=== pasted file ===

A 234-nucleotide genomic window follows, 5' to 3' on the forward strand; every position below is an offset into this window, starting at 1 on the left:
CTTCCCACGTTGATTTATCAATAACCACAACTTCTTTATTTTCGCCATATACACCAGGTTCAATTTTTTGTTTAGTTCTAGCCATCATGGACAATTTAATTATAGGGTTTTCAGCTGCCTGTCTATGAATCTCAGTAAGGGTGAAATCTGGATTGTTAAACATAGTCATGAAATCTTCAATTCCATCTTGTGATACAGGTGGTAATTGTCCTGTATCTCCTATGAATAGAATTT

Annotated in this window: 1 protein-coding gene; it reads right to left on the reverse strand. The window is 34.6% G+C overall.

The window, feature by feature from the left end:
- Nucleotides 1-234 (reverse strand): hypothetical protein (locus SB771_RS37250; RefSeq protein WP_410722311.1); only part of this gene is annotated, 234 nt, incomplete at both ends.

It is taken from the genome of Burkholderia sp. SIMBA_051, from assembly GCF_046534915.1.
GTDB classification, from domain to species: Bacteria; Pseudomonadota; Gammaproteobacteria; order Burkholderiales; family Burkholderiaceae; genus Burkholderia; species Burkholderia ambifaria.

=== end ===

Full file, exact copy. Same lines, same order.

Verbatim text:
A 234-nucleotide genomic window follows, 5' to 3' on the forward strand; every position below is an offset into this window, starting at 1 on the left:
CTTCCCACGTTGATTTATCAATAACCACAACTTCTTTATTTTCGCCATATACACCAGGTTCAATTTTTTGTTTAGTTCTAGCCATCATGGACAATTTAATTATAGGGTTTTCAGCTGCCTGTCTATGAATCTCAGTAAGGGTGAAATCTGGATTGTTAAACATAGTCATGAAATCTTCAATTCCATCTTGTGATACAGGTGGTAATTGTCCTGTATCTCCTATGAATAGAATTT

Annotated in this window: 1 protein-coding gene; it reads right to left on the reverse strand. The window is 34.6% G+C overall.

The window, feature by feature from the left end:
- Nucleotides 1-234 (reverse strand): hypothetical protein (locus SB771_RS37250; RefSeq protein WP_410722311.1); only part of this gene is annotated, 234 nt, incomplete at both ends.

It is taken from the genome of Burkholderia sp. SIMBA_051, from assembly GCF_046534915.1.
GTDB classification, from domain to species: Bacteria; Pseudomonadota; Gammaproteobacteria; order Burkholderiales; family Burkholderiaceae; genus Burkholderia; species Burkholderia ambifaria.